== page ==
Want to Maximize Downtime?

by | Apr 26, 2014

Special note…

Last week I had the pleasure of presenting some of the information from my new book to law students at two different law schools. I was so pleased at the caliber of students attending!

My presentation included several ways to improve exam performance by freeing up working memory, managing test anxiety (panic/freeze), and a technique for creating a peak performance state. While deceptively simple, each technique has been scientifically proven to improve performance in many disciplines, including academic.

I received some very good questions during the Q&A sessions that followed the presentation. Students wanted to know more about:

  • Maximizing downtime
  • Managing distractions
  • State related learning – using environment and other triggers to enhance memory
  • How to handle big life events while studying (like moving or weddings that occur during finals)
  • Sleep routines
  • How to keep from getting bored or in a rut from studying a particular way

Over the next few weeks, I will be exploring each of these in depth. Once you know about them, it will be easier to incorporate them into your study routine.

Maximizing Downtime

What do you do when you have been studying all day and need to take a break…but also want to be productive?
Should you study a different way?

Someone asked me this question the other day, and the answer I gave at the time was something along the lines of, “Yes, it’s a good idea to study different ways to break up the monotony, but don’t over-study. Downtime is important, too.”

Now, the idea of productive downtime kind of negates the whole downtime thing, doesn’t it? A recent study  from the Journal of Occupational and Organizational Psychology shows that performance can be profoundly enhanced by engaging in a hobby.

I do this all of the time and find that I do better work when I keep up with my hobbies. Some of the things I do to recharge include photography, working out, painting, and cooking.

Maybe you have a hobby? If so, a great study break would be to do something you love. It’s even better when your hobby clears your head instead of adding information (e.g. playing music or drawing as opposed to watching a movie or reading the news).

I get it. When you are in the throes of final exams or are preparing for the bar exam, you want to squeeze in every possible bit of study time.


There are many ways to make that downtime productive. For now, I really like flashcards and here’s why:

Brain engagement and memory encoding

Flashcards are fun! There is an arts and crafts element to the creation of them. Use color! Make them memorable so that your brain can build stronger neural networks to associate with the subject matter.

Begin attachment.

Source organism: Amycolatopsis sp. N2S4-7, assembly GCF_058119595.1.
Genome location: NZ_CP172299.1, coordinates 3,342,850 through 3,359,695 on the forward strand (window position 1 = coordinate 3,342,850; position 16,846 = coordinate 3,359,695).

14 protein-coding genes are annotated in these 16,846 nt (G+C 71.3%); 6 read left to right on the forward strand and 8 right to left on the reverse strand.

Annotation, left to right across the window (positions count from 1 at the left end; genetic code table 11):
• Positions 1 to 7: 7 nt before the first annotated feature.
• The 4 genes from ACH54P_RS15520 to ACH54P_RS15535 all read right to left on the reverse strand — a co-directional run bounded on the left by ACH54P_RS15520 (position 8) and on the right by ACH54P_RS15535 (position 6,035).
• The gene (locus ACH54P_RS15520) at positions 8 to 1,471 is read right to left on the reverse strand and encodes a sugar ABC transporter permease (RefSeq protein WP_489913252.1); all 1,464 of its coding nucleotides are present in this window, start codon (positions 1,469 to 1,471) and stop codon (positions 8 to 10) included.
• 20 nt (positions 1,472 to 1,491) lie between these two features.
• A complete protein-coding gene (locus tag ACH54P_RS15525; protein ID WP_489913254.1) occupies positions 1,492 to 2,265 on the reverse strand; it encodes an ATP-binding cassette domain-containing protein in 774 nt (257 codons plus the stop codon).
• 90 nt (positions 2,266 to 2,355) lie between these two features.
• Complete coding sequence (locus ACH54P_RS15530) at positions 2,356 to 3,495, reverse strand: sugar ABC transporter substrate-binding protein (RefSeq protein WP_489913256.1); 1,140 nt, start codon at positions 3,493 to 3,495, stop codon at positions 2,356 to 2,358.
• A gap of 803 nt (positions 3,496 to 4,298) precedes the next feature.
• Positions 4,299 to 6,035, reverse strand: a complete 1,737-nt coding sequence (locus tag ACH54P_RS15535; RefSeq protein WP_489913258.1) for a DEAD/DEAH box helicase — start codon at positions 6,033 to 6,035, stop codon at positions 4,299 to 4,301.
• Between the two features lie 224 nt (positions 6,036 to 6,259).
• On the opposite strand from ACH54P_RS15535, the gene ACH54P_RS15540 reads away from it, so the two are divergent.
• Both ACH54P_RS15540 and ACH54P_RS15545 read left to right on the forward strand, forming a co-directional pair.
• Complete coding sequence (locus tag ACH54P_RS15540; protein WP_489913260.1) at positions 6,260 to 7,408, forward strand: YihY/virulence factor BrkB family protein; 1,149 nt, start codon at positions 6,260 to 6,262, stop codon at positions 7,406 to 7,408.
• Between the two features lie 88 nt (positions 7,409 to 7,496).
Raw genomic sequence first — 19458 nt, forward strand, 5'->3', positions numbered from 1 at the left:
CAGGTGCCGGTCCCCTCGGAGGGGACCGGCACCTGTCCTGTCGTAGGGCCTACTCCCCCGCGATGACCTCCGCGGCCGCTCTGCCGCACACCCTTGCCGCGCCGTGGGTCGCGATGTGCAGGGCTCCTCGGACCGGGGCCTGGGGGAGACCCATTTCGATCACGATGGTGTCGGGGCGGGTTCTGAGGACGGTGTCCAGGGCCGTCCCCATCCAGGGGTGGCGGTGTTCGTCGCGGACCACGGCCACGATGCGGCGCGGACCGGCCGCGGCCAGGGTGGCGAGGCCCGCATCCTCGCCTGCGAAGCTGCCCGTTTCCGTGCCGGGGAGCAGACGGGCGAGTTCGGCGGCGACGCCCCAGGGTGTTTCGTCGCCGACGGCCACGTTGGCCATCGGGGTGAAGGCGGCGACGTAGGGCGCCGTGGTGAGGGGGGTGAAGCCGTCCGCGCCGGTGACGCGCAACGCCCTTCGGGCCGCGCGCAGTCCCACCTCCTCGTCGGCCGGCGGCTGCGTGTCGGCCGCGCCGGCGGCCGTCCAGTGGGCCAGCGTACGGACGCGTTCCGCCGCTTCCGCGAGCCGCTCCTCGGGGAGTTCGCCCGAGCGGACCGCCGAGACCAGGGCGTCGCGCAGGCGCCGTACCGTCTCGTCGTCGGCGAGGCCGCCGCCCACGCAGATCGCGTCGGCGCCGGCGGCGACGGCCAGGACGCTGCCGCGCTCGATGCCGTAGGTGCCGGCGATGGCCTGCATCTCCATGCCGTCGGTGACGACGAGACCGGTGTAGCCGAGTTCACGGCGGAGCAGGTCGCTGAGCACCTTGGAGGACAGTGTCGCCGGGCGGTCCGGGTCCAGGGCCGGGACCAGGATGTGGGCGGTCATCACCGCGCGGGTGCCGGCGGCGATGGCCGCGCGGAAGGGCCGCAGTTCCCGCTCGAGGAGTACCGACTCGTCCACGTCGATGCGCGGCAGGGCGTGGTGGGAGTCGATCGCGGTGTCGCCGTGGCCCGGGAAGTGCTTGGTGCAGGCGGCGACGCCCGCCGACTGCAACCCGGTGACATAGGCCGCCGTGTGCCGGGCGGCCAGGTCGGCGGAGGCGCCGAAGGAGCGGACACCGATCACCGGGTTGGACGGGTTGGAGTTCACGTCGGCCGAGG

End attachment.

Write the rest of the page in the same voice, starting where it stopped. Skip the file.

You can take them anywhere – the gym, the car, lunch – and drill them easily. When you use them at the gym (like on the treadmill, bike, Arc Trainer…), bring along a few big binder clips to make them more manageable.


Flashcards allow you to study offline and away from your computer. Looking at a computer screen can tire your eyes and dull your ability to take in information. Flashcards give you the opportunity to rest your eyes.


Flashcards are a perfect pre-bedtime study modality . You always want to get enough sleep while you are studying. I could add links to about 45 studies (done just this year) on the benefits and necessity of sleep for memory encoding and recall. Electronics – computers, phones, tv – emit a blue light that wakes up your brain and can make it difficult for you to sleep. Use your flashcards and sleep like a baby!


Drilling flashcards is a great way to engrain information through repetition. If you incorporate this method early on, you will benefit from the intermittent recall of information over a larger span of time. It makes it easier to draw information from long-term memory because you will have established a solid recall path.


It is also a good way to gauge what you know and discover where you need to focus your remaining study time. While you drill, separate cards into the “know it” and “look it up” stacks. Be sure to continue drilling the “know it” cards – even if you don’t think it is necessary!

When I used flashcards for law school and the bar exam, I wrote the issues or questions of law on one side of a flash card with stars to indicate how many times the issue had appeared on past exams. I left the other side blank so that I would have to look up answers. This turned out to be a very useful way for me to spend my downtime!

Good luck and let me know about YOUR study routines and how you use this information.

To your success!